AUCD Legislative News In Brief

March 26, 2012

AUCD Legislative News In Brief
  March 26, 2012   |  Vol. XII, Issue 13
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Congressional Schedule
Congress is in session this week.  The House will vote Monday on a 90-day extension of the surface transportation bill as leaders try to put together a multi-year bill to allow for conference with the Senate.  Later in the week, the House will take up its FY 2013 budget resolution. 

House Budget Chairman Paul Ryan (R-WI) released his budget resolution for fiscal year 2013 last week, and the Budget Committee approved it Wednesday by one vote, 19-18.  All committee Democrats opposed the measure, along with two Republican members, Tim Huelskamp (R-KS) and Justin Amash (R-MI), who felt it did not cut enough.  AUCD issued a statement expressing disappointment with Ryan's budget because of its deep cuts to vital programs for people with disabilities.  The budget would set non-defense discretionary spending at $27 billion below the cap established by the Budget Control Act last year.  An analysis from the Center on Budget and Policy Priorities shows that 62 percent of the proposal's budget cuts come from low-income programs.  The proposal would cut Medicaid by $810 billion over the next ten years and convert its funding structure into block grants to states.  AUCD joined more than 70 national disability organizations in a letter from the Consortium for Citizens with Disabilities opposing Medicaid caps or block grants and urging Congress to protect the program, which serves as a lifeline for many people with disabilities.  The full House is expected to vote on the resolution this week.

The Budget Control Act of 2011 (P.L. 112-025) that was passed last August created a process for automatic, across-the-board cuts ("sequestration") beginning in January 2013 unless Congress changes the law to reduce the deficit in a more balanced way.  (See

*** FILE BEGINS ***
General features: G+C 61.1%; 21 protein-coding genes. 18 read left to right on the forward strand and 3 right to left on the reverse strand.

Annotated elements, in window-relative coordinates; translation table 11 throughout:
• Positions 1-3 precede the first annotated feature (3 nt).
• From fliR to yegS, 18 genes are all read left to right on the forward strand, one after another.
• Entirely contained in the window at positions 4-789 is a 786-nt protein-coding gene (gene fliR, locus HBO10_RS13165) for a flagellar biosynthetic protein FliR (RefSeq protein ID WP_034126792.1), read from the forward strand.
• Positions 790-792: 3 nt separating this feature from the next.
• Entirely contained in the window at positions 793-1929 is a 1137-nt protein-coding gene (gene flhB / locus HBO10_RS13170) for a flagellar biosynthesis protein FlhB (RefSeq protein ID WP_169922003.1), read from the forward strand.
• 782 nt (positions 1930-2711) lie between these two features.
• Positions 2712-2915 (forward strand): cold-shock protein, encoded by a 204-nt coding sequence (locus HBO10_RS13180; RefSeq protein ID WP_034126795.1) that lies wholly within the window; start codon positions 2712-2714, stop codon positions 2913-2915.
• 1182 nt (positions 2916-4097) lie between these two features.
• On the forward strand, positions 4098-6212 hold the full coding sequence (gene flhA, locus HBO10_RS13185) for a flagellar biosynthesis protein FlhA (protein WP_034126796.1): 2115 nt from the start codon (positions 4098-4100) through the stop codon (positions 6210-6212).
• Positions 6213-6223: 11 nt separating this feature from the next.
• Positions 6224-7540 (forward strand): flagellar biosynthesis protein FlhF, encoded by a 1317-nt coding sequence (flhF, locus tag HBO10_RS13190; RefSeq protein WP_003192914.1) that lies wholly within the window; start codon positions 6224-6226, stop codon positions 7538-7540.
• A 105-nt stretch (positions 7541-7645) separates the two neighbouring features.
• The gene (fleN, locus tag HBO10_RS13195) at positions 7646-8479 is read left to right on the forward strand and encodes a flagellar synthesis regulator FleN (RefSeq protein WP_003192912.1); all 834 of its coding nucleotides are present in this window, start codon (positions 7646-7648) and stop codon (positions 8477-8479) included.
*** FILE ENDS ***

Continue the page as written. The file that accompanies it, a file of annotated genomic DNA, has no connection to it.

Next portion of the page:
last week's In Brief for background.)  AUCD is collecting stories related to the impact that cuts of nine percent (9%) or more would have on our network programs and other programs that assist people with disabilities.  Please send these impact stories to Kim Musheno at [email protected] to help us make the case that deficit reduction should not solely come from human needs programs.

Health Care Reform
Just after its two-year anniversary on Friday, the Affordable Care Act reaches the U.S. Supreme Court for three days of oral arguments this week.  Today, the Court heard arguments about whether it can even issue a ruling on the constitutionality of the law, since its penalties for not carrying insurance do not go into effect until 2015.  Tomorrow, the parties will argue about the constitutionality of the law's requirement that most people obtain health insurance by 2014, the so-called "individual mandate."  Wednesday's arguments involve the constitutionality of the law's Medicaid expansion, as well as whether the provisions being challenged are "severable" from the rest of the law.  A ruling on that issue will determine whether the remainder of the law can stand if any of its provisions are found unconstitutional. 

Affordable Care Act: Get the Facts
AUCD offers facts about the law and its implementation in this new section of In Brief.

ACA Facts: Ending Pre-existing Condition Exclusions and Discrimination
The Affordable Care Act prohibits insurers from discriminating based on health status or condition.

ACA Facts: Guaranteed Issue and Renewal
The Affordable Care Act requires insurers to sell and renew health policies to any qualified applicants regardless of health status or disability.

WIA Reauthorization Bill Introduced
Representatives George Miller (D-CA), John Tierney (D-MA) and Ruben Hinojosa (D-TX) introduced Tuesday a bill (HR 4227) to reauthorize and modernize the Workforce Investment Act of 1998.  The bill includes provisions for vocational rehabilitation services for people with disabilities.  It would require that training be tied to competitive employment opportunities and expand training for self-employment, in-school and post-school pre-employment opportunities, outreach and services to employers and independent living resources and services.  The next step is for the House Committee on Education and the Workforce to take up the bill.